Charmaine Wilkerson | United States
On a Caribbean island in the 1960’s an 18-year-old girl is being forced to marry the local con-man, who’s more than twice her age, in order to settle her father’s debts. Decades later this same woman, now in her seventies, is dying and she is using the only object she knows—a black cake—to try to reunite her children after her death.
Charmaine Wilkerson’s debut novel unfolds a generational family saga that begins on a not-named Caribbean island, to London, Scotland, and California where the protagonist Covey Lynwood has been carrying many terrible secrets. She’s able to bury some throughout the years, but eventually they catch up with her and she is forced to confront all of them to the people who are completely unaware: her children.
This book ebbs and flows through small village life in the Caribbean where Covey’s interracial parents (her father is a Chinese immigrant and her mother is black) deal with the racial tensions happening on the island. The story moves to Europe during the Windrush period, outlining some of the discriminations and prejudices Caribbean people faced. But mostly this book is about the hard choices Covey and her husband are forced to make about their identity in order to secure their safety and that of their children.
Covey’s future family will suffer for her deception and Wilkerson explores the hurt of each family member within the bubble of family loyalty, but also the consequences of these secrets that bred a lack of empathy for each other. Many realizations happen way too late, but there are some redemptions that are satisfying, though very bittersweet.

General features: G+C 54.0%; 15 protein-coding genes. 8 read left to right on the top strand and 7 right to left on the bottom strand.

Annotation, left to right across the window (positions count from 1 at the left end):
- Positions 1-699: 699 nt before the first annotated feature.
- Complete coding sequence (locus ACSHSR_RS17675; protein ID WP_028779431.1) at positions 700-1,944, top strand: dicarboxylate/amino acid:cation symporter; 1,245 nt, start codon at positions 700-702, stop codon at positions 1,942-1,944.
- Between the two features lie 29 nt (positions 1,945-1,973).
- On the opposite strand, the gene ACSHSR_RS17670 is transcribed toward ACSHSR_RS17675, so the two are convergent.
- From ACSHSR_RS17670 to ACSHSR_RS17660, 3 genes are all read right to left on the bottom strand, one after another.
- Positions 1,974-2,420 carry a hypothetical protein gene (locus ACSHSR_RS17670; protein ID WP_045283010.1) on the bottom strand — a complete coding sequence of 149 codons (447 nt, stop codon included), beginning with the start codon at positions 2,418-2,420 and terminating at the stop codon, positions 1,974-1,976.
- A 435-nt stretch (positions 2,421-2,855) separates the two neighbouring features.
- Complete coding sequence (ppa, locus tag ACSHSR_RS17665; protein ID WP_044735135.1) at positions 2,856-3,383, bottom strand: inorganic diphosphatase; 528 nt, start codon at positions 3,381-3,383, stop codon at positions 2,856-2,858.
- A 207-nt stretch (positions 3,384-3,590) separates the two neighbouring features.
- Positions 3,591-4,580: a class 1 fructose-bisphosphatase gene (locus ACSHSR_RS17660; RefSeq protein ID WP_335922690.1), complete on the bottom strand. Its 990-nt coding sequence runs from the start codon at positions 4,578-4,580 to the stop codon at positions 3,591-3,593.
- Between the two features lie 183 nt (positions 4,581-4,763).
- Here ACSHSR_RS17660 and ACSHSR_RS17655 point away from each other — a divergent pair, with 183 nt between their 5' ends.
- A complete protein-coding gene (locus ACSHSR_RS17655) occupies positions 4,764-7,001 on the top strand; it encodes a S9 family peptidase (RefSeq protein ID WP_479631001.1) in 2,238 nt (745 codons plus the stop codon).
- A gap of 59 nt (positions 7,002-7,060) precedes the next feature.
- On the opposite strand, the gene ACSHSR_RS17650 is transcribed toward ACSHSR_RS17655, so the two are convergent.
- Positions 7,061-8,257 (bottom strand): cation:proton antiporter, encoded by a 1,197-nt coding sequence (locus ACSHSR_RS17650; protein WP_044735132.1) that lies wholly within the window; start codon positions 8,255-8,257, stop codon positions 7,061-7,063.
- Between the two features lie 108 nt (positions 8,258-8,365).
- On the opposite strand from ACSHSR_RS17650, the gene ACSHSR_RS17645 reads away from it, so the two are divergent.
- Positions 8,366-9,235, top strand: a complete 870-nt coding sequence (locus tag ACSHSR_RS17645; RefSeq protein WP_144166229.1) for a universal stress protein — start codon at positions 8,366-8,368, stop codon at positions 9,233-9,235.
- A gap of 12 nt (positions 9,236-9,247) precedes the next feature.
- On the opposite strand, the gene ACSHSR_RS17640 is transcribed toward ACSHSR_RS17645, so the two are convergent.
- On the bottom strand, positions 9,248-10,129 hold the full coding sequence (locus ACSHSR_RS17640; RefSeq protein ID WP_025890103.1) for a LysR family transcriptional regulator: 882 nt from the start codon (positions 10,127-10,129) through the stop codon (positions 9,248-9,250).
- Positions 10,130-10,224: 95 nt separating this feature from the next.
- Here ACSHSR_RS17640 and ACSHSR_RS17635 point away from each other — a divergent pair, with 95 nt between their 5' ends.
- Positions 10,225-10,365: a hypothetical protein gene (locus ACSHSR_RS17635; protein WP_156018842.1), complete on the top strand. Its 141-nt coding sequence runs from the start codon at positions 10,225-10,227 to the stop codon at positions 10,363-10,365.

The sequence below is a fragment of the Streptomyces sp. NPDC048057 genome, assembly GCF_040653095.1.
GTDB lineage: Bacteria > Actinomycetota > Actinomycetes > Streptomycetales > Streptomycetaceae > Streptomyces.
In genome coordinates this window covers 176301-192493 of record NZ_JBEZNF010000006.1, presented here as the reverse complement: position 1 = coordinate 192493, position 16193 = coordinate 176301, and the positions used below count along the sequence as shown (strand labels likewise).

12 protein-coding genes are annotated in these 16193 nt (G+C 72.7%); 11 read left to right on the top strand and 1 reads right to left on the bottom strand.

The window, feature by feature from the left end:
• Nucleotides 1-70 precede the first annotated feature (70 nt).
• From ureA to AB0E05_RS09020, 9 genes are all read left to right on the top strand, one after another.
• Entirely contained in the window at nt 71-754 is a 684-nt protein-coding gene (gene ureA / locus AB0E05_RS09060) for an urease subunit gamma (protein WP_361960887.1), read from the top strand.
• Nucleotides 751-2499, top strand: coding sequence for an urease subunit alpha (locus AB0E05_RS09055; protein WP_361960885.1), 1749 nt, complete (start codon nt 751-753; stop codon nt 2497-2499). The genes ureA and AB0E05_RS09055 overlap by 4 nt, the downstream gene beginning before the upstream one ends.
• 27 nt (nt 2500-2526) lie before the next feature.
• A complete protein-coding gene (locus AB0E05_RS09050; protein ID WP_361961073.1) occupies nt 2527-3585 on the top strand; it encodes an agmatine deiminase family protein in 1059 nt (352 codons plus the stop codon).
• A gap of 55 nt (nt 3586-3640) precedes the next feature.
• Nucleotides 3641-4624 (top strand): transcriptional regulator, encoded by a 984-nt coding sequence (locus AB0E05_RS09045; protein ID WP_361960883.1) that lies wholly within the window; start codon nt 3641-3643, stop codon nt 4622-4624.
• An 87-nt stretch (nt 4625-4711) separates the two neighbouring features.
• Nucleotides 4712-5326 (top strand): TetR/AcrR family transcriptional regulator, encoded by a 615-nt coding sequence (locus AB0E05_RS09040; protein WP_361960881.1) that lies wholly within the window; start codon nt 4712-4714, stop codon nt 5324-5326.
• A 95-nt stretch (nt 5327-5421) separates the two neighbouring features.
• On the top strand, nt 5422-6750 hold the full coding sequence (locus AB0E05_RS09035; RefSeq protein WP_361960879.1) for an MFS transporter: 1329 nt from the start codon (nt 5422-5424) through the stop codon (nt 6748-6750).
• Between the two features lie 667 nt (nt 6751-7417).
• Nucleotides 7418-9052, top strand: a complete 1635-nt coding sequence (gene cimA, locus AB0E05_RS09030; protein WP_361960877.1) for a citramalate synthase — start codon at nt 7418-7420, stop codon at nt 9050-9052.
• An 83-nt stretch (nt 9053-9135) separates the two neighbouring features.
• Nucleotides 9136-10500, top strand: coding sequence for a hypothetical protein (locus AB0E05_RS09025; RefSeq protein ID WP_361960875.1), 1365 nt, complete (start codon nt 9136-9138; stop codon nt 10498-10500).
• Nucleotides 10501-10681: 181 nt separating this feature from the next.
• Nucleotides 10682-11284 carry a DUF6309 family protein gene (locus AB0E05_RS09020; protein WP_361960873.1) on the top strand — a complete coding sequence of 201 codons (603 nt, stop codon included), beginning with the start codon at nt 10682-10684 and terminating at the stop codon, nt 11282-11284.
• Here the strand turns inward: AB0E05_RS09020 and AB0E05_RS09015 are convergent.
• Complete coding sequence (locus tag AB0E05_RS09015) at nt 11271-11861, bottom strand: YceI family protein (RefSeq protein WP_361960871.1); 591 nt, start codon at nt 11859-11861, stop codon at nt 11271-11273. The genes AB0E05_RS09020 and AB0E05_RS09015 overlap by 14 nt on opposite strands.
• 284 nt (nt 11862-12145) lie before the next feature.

Although an interesting narrative, I found Black Cake to be vague in too many areas: why wasn’t the “island” named in the book? Too many times for my liking, Wilkerson generalizes the place Covey grew up as “the island” and I couldn’t decide if the author was trying to extend the air of secrecy that shrouds the book overall, or if she just unintentionally made all of the Caribbean synonymous with this word usage. Other than the black cake reference, there’s very little else that gives the reader a true sense of what it means to live in the Caribbean because the nuanced characteristics that distinguishes each island, are overlooked. I also found some chapters too short and so insignificant I wondered why they were included at all. I was most disappointed with the chapter on Mathilda, Covey’s mother, because so many questions are asked about her through various characters, but only a page is given to what happened to her.
Ultimately, Black Cake is an average read; the hardships experienced by Covey and the decisions she was forced to make time and again, her children’s troubles in dealing with life, and the many people who Covey had to abandon, makes it interesting. Sadly, I didn’t feel particularly connected to any of these characters.
First Published: 2022
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